Xu also captures the inevitable truths of living in an aging body, and those moments are just as moving. She draws Kumiko’s aching feet, the care she takes to pull herself out of the pool, the creases of pain around her eyes. All of these complexities and contradictions, these little details of joy and heartbreak, are etched into Kumiko’s face and 76-year-old body. It’s not glamorous; it’s just true. This is what I can’t get out of my head.
How often do we get to see queer elders, especially queer elders of color, drawn like this on the page? I remember this is what I loved most about Tee Franklin’s graphic novel, Bingo Love. It’s a story about two Black women in their 60s, high school lovers who find each other and fall in love again after decades apart. I read it 2018, but I can still see the drawings of Hazel and Mari so clearly. Watching these older women fall in love, and especially getting to see the physicality of their relationship — not just the sex scenes, but the two of them holding hands, laughing with each other on the couch, sharing a meal — gave me the same sense of joyful possibility that Shadow Life did.
Similarly, the queer grandmothers in the charming graphic novel Mooncakes by Suzanne Walker and Wendy Xu absolutely stole the show for me. The story focuses on their granddaughter Nova, so the grandmothers aren’t drawn in the same kind of intimate detail that Kumiko is. But from the moment they first appeared, in swishy skirts and baggy sweaters, grey-haired and laugh-lined, in their magical bookshop, I felt that same rush of familiarity, that same pull on my heart. Seeing them was like looking into my own future — or a possible future that I desperately wanted.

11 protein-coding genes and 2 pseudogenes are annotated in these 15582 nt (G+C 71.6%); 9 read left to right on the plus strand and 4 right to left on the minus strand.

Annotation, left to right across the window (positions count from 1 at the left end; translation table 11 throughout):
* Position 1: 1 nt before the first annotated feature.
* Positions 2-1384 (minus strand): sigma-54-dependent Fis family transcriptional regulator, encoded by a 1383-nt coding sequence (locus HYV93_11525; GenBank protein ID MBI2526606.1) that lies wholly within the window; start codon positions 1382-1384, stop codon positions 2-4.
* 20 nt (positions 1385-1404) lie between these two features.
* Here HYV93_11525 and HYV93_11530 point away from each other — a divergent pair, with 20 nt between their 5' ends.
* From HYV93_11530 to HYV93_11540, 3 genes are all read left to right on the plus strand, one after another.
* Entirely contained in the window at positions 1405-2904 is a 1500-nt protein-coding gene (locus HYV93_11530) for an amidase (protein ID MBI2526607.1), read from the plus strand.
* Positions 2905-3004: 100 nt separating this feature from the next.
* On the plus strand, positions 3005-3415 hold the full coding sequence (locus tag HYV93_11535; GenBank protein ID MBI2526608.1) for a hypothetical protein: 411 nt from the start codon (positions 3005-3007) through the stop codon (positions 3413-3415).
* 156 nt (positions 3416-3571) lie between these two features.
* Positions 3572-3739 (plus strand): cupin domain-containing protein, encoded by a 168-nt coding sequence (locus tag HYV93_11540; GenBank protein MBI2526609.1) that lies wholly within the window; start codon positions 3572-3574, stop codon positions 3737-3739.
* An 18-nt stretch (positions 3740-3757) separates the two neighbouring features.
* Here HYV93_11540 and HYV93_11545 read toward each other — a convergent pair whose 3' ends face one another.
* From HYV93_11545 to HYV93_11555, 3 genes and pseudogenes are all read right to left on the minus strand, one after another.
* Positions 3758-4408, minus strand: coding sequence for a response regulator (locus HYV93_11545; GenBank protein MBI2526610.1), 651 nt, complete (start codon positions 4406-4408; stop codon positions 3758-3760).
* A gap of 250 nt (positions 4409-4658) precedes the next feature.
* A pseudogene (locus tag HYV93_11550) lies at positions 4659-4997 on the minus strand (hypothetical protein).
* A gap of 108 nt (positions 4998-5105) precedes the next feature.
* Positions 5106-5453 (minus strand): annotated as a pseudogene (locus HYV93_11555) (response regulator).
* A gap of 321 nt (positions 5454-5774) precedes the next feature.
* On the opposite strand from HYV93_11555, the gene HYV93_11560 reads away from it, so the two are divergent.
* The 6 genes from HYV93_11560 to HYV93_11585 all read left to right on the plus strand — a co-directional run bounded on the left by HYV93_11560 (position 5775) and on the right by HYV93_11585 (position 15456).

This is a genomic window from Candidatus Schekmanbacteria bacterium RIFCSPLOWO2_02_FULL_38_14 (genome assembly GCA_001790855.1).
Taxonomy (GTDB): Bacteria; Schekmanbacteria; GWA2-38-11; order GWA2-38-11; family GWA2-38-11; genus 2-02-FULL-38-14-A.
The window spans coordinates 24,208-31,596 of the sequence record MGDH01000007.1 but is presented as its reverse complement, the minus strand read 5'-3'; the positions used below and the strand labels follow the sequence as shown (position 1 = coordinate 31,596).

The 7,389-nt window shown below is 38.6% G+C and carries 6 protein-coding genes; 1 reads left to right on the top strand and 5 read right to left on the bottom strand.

There aren’t a lot of queer elders in fiction to begin with. That’s part of what makes seeing them drawn so truthfully in graphic novels such a powerful, transporting experience. There’s a lot of talk about books as mirrors and windows, about the power of seeing yourself reflected in a story, and of reading stories about experiences different from your own. But how often do we talk about books as portals? What about the power of seeing a possible version of yourself, not as you are, but as you could be?
The reason I can’t get Kumiko out of my head isn’t because her story is a mirror or a window, although, in different ways, for me, it’s both. Her story, and the stories of the queer elders in these graphic novels, is possibility. Seeing her old body celebrated and honored allows me to imagine my own old body. Seeing queer elders come alive on the page, imperfect and full of regret, still struggling, still afraid of death, still falling in love, dealing with pills and back pain and a world that wants to kill or erase them, watching these funny, weird, loving, messy elders have sex and fight monsters and bask in the luxurious pleasure of a cup of tea — it creates a portal into a queer future, and gives me space to imagine myself there.